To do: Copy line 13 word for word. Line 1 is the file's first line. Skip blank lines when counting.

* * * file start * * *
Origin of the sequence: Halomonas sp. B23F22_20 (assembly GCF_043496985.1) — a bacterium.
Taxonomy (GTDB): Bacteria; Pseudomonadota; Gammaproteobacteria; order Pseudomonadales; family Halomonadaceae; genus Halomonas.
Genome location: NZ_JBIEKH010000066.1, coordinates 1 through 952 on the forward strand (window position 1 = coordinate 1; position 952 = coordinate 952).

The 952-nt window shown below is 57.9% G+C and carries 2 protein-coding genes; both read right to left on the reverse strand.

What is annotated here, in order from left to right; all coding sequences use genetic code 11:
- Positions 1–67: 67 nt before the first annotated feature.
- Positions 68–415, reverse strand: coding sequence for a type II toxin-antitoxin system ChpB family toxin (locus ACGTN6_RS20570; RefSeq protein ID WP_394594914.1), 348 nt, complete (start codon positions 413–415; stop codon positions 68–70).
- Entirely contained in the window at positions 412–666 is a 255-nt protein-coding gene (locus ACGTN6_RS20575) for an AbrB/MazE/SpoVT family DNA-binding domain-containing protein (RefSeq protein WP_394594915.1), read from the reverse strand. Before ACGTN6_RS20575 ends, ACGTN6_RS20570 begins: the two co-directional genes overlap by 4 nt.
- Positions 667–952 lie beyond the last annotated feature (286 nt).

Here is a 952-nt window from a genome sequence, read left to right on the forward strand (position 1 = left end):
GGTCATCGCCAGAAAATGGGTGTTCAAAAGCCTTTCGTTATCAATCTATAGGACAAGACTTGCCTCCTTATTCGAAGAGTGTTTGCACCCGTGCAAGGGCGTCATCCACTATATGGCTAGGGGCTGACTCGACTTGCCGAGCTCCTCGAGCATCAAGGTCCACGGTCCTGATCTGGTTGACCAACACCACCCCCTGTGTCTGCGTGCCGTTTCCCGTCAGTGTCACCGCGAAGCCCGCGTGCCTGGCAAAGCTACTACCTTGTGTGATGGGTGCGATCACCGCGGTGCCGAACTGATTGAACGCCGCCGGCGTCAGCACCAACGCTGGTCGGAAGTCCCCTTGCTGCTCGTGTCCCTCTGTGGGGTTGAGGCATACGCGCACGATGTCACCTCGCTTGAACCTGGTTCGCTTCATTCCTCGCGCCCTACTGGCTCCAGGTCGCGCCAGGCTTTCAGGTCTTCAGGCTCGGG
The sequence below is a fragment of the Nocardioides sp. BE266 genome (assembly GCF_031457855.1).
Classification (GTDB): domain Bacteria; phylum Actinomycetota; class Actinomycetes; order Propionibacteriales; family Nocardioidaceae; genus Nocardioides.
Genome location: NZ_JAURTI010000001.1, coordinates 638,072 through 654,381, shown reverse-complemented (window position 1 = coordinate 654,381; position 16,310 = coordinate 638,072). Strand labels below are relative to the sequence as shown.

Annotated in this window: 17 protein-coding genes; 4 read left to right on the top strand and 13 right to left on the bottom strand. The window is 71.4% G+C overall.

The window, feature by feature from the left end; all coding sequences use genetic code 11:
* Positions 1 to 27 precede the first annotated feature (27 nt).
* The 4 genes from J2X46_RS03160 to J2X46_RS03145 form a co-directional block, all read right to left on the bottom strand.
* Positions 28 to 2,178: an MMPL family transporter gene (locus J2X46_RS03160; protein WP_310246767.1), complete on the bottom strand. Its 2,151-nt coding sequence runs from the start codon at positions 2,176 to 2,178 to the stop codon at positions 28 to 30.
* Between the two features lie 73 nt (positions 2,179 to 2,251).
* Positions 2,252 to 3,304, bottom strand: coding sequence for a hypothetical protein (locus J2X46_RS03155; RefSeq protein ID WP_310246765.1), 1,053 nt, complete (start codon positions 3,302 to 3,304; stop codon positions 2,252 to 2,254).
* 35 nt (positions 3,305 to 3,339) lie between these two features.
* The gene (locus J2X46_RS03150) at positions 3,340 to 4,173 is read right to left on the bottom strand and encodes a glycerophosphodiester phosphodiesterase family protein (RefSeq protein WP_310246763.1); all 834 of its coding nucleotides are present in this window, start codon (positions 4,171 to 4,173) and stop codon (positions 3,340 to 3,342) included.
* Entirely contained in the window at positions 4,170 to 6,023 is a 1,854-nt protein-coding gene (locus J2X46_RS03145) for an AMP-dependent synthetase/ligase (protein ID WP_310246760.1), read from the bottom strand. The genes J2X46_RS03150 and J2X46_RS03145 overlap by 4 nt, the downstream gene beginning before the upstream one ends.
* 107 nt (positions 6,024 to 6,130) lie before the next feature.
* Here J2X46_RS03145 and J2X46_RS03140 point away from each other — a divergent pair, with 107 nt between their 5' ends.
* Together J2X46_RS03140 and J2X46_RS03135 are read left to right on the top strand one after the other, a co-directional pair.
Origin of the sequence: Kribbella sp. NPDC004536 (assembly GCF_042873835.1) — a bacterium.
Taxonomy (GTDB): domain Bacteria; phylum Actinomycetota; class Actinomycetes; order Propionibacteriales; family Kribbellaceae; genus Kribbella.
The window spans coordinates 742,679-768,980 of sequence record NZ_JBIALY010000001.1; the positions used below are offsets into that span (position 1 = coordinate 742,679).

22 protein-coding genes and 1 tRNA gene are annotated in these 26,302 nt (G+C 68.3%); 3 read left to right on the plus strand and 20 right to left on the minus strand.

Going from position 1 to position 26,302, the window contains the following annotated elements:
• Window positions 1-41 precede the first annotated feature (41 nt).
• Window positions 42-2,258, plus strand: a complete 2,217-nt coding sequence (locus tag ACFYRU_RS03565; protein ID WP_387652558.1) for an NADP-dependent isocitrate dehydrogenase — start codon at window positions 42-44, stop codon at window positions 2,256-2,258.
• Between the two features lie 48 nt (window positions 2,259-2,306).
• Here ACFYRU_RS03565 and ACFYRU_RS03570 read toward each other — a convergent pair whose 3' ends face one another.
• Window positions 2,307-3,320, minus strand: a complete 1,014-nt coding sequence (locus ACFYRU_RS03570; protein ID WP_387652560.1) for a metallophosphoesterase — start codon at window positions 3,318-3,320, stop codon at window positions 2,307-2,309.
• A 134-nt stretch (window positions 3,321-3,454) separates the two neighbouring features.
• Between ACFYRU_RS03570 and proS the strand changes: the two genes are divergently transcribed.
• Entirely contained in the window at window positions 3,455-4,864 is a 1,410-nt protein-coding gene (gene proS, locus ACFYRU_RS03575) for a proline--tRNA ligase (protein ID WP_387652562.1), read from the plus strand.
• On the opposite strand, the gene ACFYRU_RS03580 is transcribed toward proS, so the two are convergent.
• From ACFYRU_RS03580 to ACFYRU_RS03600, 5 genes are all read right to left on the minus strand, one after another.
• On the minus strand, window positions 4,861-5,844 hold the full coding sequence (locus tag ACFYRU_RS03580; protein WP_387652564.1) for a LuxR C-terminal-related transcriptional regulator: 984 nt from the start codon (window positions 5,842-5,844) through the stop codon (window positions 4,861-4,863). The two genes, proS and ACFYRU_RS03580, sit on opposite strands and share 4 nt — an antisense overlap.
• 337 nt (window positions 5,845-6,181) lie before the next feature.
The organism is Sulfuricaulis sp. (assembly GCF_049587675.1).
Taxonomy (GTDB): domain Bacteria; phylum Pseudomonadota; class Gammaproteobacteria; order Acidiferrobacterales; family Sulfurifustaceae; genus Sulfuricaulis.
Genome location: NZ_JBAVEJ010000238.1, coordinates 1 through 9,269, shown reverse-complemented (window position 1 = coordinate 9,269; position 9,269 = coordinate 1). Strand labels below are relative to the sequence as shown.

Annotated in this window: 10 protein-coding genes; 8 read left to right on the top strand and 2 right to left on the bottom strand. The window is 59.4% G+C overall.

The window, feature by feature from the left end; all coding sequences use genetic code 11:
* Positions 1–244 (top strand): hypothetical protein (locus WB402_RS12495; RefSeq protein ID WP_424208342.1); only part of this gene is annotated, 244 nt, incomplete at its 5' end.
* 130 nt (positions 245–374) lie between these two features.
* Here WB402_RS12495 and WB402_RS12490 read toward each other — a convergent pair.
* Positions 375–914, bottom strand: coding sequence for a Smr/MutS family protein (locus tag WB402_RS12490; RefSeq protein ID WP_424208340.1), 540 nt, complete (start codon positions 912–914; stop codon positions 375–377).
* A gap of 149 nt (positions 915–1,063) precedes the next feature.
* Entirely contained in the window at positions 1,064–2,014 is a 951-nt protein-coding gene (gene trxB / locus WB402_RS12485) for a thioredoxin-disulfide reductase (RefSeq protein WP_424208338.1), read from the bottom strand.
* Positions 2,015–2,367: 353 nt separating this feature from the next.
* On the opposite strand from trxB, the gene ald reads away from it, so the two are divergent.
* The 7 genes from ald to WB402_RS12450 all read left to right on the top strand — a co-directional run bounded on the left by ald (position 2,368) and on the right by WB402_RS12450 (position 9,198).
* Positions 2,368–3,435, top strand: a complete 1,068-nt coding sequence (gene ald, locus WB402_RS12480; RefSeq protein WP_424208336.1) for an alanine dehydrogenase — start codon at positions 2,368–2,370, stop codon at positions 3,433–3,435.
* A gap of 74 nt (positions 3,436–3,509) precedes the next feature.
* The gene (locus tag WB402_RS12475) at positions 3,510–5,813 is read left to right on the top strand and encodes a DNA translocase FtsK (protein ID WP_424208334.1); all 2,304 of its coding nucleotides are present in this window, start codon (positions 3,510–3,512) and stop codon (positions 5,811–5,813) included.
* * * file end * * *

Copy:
Classification (GTDB): domain Bacteria; phylum Actinomycetota; class Actinomycetes; order Propionibacteriales; family Nocardioidaceae; genus Nocardioides.